It’s the most complex issue for building workers, are they self-employed, an employee, or “workers” under the CIS scheme. Working through the CIS does not necessarily mean someone is self-employed.
To discover your true employment status is a matter of law, considering a number of key factors. HMRC website indicator tool is a useful place to begin this process.
As far as the law is concerned, it is establishing the facts of an employment relationship which helps to determine employment status.
In construction, it is not unusual for employers to attempt to mask true employment status of workers. This can be done by utilising the CIS, or setting up workers with limited company or status. But the reality is that, tens of thousands, maybe many more, building workers should be legally classed as employees.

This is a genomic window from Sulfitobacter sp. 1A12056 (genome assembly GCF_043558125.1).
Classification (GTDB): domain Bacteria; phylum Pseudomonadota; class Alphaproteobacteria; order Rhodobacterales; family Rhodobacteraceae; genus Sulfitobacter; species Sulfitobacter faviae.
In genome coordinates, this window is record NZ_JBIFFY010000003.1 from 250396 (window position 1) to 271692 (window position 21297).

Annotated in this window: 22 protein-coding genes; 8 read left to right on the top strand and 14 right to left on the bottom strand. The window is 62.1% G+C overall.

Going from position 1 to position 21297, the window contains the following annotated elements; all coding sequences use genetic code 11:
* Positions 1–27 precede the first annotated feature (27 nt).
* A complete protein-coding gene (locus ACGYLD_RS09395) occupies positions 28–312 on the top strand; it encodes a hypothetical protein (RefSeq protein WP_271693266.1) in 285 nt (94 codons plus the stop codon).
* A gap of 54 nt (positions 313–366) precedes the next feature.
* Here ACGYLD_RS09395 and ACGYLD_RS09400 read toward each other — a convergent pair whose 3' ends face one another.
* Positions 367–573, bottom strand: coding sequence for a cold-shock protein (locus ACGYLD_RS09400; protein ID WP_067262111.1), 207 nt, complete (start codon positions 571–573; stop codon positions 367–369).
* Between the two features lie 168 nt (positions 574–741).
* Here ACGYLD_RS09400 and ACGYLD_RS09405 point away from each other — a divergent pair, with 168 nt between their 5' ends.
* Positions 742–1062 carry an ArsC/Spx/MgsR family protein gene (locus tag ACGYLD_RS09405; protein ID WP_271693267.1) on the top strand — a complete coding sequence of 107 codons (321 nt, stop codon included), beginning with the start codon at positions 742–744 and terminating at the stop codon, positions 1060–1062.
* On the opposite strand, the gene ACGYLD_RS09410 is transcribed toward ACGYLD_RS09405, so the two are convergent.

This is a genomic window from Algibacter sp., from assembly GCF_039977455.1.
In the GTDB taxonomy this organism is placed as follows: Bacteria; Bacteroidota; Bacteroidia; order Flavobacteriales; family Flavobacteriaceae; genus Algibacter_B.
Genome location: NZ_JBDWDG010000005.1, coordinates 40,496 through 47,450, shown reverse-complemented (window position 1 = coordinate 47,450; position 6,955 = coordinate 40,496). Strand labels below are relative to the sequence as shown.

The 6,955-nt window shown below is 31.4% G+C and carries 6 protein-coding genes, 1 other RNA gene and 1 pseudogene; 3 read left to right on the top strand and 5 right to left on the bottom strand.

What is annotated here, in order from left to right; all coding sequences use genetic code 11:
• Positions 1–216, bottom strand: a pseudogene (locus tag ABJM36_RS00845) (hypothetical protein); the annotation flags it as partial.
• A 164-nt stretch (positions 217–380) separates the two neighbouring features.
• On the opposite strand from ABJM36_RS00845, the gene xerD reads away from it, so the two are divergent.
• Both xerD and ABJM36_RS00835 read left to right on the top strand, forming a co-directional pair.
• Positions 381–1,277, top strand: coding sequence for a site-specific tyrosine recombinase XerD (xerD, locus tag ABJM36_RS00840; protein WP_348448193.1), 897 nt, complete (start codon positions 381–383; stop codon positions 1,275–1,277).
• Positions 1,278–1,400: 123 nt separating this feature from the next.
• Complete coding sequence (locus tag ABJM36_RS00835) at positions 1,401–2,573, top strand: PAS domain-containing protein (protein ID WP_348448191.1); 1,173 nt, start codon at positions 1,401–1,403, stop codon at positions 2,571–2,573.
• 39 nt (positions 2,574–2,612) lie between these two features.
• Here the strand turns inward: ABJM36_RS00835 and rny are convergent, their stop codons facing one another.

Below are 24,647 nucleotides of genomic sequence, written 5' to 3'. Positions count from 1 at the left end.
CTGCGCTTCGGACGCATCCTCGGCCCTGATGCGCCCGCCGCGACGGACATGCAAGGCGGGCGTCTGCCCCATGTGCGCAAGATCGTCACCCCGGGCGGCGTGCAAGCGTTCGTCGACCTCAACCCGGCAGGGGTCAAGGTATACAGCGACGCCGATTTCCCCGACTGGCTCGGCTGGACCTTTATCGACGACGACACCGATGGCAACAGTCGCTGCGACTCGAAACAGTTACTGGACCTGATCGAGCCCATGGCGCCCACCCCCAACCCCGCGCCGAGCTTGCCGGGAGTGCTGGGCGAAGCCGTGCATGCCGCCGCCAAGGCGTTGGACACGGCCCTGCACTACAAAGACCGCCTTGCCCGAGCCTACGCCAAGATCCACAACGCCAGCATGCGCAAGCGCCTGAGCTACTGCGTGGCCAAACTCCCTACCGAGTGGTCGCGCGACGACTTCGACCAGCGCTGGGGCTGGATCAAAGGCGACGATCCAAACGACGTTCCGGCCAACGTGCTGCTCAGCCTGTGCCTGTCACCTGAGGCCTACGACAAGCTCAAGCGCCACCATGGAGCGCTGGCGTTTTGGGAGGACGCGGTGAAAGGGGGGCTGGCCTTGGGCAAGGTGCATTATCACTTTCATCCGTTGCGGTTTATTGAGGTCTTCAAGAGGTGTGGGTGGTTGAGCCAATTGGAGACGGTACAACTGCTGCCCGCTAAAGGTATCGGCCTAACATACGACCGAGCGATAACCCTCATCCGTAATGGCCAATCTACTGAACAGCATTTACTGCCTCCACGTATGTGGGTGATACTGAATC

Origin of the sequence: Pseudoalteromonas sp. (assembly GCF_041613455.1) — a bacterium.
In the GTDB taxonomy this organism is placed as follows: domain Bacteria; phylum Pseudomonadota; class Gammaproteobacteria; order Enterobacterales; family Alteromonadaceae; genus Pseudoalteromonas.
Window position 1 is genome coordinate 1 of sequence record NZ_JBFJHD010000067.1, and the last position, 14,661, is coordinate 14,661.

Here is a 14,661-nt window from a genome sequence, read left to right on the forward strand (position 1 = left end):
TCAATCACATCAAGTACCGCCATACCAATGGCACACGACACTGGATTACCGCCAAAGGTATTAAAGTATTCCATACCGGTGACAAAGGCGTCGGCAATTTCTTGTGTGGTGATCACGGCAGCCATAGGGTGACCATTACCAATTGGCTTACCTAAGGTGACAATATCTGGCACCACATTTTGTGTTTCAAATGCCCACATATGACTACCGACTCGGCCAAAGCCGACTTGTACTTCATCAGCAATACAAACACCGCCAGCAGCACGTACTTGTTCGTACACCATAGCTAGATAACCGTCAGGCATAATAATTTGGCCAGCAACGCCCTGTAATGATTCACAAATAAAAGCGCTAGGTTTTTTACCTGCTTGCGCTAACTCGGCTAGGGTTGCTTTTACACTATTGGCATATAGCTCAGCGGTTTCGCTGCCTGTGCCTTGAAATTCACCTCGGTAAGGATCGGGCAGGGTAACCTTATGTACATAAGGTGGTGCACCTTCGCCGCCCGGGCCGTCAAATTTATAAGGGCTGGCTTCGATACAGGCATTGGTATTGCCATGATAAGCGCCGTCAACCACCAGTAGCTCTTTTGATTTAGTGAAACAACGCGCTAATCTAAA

This would mean entitlement to employment rights such as:
Protection from unfair dismissal
Right to notice and redundancy pay
Statutory sick pay
False Self Employment
This is when contractors register workers as self-employed when the reality of their working relationships means they should be employees. This is good for a contractor. They evade national insurance contributions, and shirk other responsibilities they would have for employees. It is not good for a worker.
As well as workers missing out on many employment rights, this impacts on both the health and safety of jobs and the numbers of apprenticeships available in construction. UCATT has a long history of campaigning against these practices and will continue to do so.
If you believe that you are an employee, or that you are being denied any employment rights by your employer, then you can refer to the latest UCATT briefing on false self-employment and contact your local regional office for advice.
Guide: Blacklisting and public procurement
Our new guide seeks to assist UCATT members in lobbying to stop public contracts going to firms that have blacklisted workers and have not made up for it. Download the Blacklisting & Public Procurement Guide now.